October 21, 2007.
We will gather together for our Badaliya Prayer on Sunday October 21,2007 at 3pm
at St. Paul's Church in Cambridge, in the small chapel located in the Parish Center.
Please join us in person or in spirit as we pray for peace and reconciliation
in the Middle East and especially in the Holy Land.
In his letters to members of the Badaliya prayer movement Louis Massignon recommends
an ancient prayer called the Angelus. This short prayer is a devotion that reminds
us of the Incarnation of Jesus. Although the historical origins of this prayer
are not clear it is known that in Europe the recitation of three Hail Mary's at
the sound of the bell at sunset was in practice in the thirteenth century and
recommended to the laity by Pope John XXII in the fourteenth century. The Hail
Mary first became known as an antiphon in the monasteries to the Little Office
of Our Lady at the beginning of the eleventh century. Just as in the Rosary where
the one hundred and fifty psalms recited by the monks were replaced with one hundred
and fifty Hail Mary's for the laity, the evening Angelus became the every day
prayer for the laity as well. So it was an imitation of the monk's night prayers
and also came from the belief that it was in the evening that Our Lady was greeted
by the angel at the Incarnation. The custom was to kneel at the sound of the bell
and recite the prayer. Once the custom had established itself the morning Angelus
also became a popular devotion and, in 1318 in Parma, Italy the Bishop advised
all who heard the bells to say three Our Fathers and three Hail Mary's for the
preservation of peace, thus it was called "the peace bell". The peace bell at
midday was commended by Louis XI of France in 1475 and was associated with the
Passion of Christ. In the sixteenth century our modern verses accompanying the
Hail Mary's for the Angelus were found in books of devotion with the instructions
to honor the Resurrection in the mornings, the Passion at noon and the Incarnation
in the eveing since these were the times that correspond with the hours that these
great Mysteries were to have occurred. The form of the prayer that we know today
dates back to the early 17th century. In the monastery's today the monks and nuns
continue to pray the Angelus at noon. In many parts of the world the churches
call us to the Angelus by continuing to sound the "peace bells" at noon as well.
In Louis Massignon's lifetime the three Angelus peace bells were a popular devotion
and in his book, "The Three Prayers of Abraham", Massignon once again calls upon
believers to turn to the ancient prayer of the Angelus. In his chapter on Abraham's
Prayer for Sodom, he invites believers to turn to the Angelus in order to "invoke
the saints, virgins, martyrs, doctors (of the Church), hermits, and penitents
who have had the vocation to pray for the survivors of Sodom. He wrote,"It is
permitted [by Rome] to pray the Evening Angelus for all those who sin against
love, as long as the two other Angelus' are consecrated to the two other prayers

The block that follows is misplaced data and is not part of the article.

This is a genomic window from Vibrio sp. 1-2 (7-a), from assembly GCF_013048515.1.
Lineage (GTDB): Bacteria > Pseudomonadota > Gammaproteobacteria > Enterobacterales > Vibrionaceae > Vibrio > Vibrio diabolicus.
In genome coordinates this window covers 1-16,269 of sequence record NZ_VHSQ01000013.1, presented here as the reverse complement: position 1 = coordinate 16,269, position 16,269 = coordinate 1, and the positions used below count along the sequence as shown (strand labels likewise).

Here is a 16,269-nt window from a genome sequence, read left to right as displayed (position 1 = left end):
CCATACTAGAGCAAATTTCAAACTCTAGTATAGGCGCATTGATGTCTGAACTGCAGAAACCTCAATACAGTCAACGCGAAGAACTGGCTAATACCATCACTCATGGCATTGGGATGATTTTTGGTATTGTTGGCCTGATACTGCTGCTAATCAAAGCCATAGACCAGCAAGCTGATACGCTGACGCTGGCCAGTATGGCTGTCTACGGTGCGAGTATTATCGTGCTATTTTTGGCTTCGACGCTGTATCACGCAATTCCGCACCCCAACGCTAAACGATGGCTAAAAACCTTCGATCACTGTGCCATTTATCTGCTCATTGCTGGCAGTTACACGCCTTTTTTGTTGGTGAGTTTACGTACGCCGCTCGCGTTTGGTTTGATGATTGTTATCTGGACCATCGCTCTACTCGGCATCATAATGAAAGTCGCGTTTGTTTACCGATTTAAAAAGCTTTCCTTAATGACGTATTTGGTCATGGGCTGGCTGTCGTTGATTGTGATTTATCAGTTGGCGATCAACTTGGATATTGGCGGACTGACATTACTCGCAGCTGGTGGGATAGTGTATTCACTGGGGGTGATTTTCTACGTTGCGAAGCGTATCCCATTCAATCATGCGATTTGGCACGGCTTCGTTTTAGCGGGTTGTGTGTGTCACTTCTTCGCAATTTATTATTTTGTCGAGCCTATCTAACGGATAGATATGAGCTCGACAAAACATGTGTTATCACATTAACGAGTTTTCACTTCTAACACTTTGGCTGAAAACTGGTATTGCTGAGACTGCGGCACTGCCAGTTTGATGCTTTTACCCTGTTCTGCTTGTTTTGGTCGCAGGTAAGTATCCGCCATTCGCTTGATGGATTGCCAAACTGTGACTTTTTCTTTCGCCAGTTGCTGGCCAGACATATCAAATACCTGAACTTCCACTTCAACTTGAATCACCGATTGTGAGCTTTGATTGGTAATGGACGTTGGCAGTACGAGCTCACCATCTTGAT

of Abraham; the morning Angelus for Israel and for all those who sin against hope,
and the Angelus at noon for Islam and for all those who sin against faith"(p.
On May 2, 1946 the Holy Father Pius XII suggested Massignon begin very discreetly
to connect the three Angelus to the Three Prayers of Abraham (p.170)
Massignon wrote, "By praying this way we may discover a therapy....a new way of
providing the graces of mercy that the Church can dispense all the way to the
human soul". (p.55)
"It is necessary first that we pray and suffer for all - in silence, and on their
behalf - in intimate union with Jesus Crucified, in communion with the whole Church,
and especially with those solitary and contemplative souls ...isolated stigmatics
and empathics to whom God gives the hidden passion to intercede Face to Face,
like Abrahm did until the end, until the fire of His justice was lit'.(p.56)
Massignon writes out of his own deep belief in the powerful prayer of the vast
Communion of Saints and reminds us of Abraham's persistent prayer for the salvation
of the people of Sodom, if there be but ten righteous men in the city. Abraham's
persistent approach is a reminder for us of how to pray for the peace and reconciliation
of all faith traditions and all nations. In the Angelus we are reminded of how
the Virgin Mary became a model for us by offering herself to God in unquestioning
obedience, through the Archangel Gabriel and of how we too are called to give
birth to the Divine in our world.
Here is the Angelus as it is prayed today:
Verse: The angel of the Lord declared unto Mary,
Response: And she conceived of the Holy Spirit.
Verse: Hail Mary, Full of Grace!
The Lord is with thee.
Blessed art thou amongst women
And blessed is the fruit of thy womb, Jesus!
Response: Holy Mary, Mother of God,
pray for us sinners
now and at the hour of our death. Amen.
Verse: I am the servant of the Lord,
Response: Let it be done to me according to Your word.
Verse: Hail Mary........
Response: Holy Mary.....
Verse: And the Word became flesh
Response: and dwelt among us.
Verse: Hail Mary.....
Response: Holy Mary.....
Verse: Pray for us, O Holy Mother of God,
Response: that we may be made worthy of the promises of Christ.
Let us pray.
Pour forth we beseech Thee O Lord, thy grace into our hearts, that we, to whom
the Incarnation of Christ Your Son was made known by the message of an angel,
may, by His suffering and death be led to the glory of His resurrection. Amen.
Peace to you.